Is my understanding incorrect? Why would I choose a lower TWR? The lower would allow for a lower engine weight, but increase the amount of fuel I'd need for that initial ascent, wouldn't it?

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I tend to build most of my ships from scratch every time, for a couple of reasons:

  • Different mission = different requirements = different ship needs.  Using a standard boost stage can result in fitting square pegs in round holes.
  • I just really like building ships.  :)

That said, I do occasionally make one or two custom boost assemblies, usually for the repetitive part of mid-career where I'm grinding contracts to make enough cash to upgrade the science facility and I just want to blow through a lot of missions as quickly as possible.

A fairly common one I'll use for mid-sized rockets looks like this:

ahPWV6J.png

That's a Skipper in the middle, with two 4-way-symmetry groups of Thumpers around it.  Staging is set up thus:

  • First stage:  All 8 Thumpers activate.  The four Thumpers at NW, NE, SW, SE are set to 100% thrust.  The four Thumpers at N, S, E, W are set to some lower thrust, which is calculated to give the overall ship a TWR of 2.0.  (So it varies with total ship mass, but they usually end up somewhere in the 60-90% range).
  • Second stage:  Jettison the four Thumpers that are at 100% (since they burn out first).
  • Third stage:  Jettison the remaining Thumpers and activate the Skipper.

This is a cheap, efficient, low-part-count booster that works pretty well for a wide variety of mid-sized ships.

I also have a somewhat larger one for bigger ships, that's basically the same as this one except that it uses a 32-ton tank instead of a 16-tonner, has a Mainsail in place of a Skipper, and uses Kickbacks instead of Thumpers.  Same idea, works the same way, it's just scaled up.

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To add on regarding standardization - In my current build I've been following more of a ULA Atlas V model in which I keep the same core and vary the number of boosters to accommodate different mission requirements. It's worked pretty well.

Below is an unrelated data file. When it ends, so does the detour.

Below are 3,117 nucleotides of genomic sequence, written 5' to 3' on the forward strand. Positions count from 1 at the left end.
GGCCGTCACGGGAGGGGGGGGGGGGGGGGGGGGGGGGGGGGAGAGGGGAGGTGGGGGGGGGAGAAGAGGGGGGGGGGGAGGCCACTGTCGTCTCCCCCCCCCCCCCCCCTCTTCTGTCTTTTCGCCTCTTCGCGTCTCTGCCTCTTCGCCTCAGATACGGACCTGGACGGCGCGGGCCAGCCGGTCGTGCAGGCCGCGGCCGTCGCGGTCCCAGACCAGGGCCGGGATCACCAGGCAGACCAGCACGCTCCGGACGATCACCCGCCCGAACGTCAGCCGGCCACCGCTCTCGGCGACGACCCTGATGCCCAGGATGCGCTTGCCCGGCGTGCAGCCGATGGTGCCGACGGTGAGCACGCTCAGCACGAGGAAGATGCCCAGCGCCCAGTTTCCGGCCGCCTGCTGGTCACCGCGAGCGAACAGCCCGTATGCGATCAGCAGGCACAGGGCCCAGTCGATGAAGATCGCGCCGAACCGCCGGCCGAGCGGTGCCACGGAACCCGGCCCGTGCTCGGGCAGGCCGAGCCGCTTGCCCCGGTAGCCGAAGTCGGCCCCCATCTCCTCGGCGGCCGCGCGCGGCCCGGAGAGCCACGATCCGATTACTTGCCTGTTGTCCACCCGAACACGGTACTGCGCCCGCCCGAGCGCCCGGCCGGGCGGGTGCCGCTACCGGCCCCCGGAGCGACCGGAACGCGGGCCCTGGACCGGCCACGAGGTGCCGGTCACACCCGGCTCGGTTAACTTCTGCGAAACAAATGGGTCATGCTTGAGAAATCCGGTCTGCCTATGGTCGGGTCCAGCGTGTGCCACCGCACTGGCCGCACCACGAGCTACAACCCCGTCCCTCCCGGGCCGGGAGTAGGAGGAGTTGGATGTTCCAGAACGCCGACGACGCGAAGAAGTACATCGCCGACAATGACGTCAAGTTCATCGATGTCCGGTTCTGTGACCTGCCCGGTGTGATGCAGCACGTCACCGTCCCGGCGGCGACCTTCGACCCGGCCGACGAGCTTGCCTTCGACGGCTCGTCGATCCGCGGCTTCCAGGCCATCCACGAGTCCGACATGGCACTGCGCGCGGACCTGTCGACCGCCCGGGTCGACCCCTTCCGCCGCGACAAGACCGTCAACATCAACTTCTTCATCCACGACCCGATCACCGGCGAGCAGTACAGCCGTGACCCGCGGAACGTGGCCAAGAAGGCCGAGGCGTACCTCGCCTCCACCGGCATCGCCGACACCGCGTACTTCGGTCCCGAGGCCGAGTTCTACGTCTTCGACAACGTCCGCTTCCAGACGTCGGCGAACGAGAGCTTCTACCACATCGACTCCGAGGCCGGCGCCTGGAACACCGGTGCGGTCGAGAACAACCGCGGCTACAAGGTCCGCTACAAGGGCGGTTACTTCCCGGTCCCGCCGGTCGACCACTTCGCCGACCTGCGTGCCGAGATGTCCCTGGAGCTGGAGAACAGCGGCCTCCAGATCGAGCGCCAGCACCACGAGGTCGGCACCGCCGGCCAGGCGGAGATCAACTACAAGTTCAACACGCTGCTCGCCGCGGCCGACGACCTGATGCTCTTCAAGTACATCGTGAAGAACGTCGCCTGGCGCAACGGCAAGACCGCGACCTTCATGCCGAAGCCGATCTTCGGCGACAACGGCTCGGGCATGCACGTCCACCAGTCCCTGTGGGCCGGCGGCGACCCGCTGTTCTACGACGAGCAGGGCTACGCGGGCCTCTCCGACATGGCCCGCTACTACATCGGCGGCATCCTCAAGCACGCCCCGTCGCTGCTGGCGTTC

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1 minute ago, Tyko said:

Hmm...I've been a lot more successful with launch TWR of 1.4 - 1.5. It seems like a higher TWR reduces my overall DV budget to orbit and that kind of makes sense because I'm not spending as much time in my initial ascent off the pad where at 1.2 I feel like I'm wasting a lot of fuel doing just slightly more than hovering.

Is my understanding incorrect? Why would I choose a lower TWR? The lower would allow for a lower engine weight, but increase the amount of fuel I'd need for that initial ascent, wouldn't it?

I don't judge the effectiveness of my launchers based on delta-v.  I look at cost per ton of payload.  For any given engine, loading it up with as much fuel as it can carry will get the most payload to orbit for the least cost.  Yes, the gravity losses will be greater, and I'll expend more delta-v getting to orbit, but I don't care about that.  Generally speaking, low TWR yields the best cost efficiency, at least when using liquid fueled rockets.

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Posted (edited)

I tend to build everything from scratch.  Building the stuff is half the fun of the game, why would I want to streamline that!?

I also tend to launch big, which makes my rockets work a bit differently from most I see on here.  I don't have any numbers, because honestly I rarely look at the weight of the payload and I just wing it.  Having KER tell me TWR and dV has helped a lot, but even before then I would usually build it big enough just by guessing.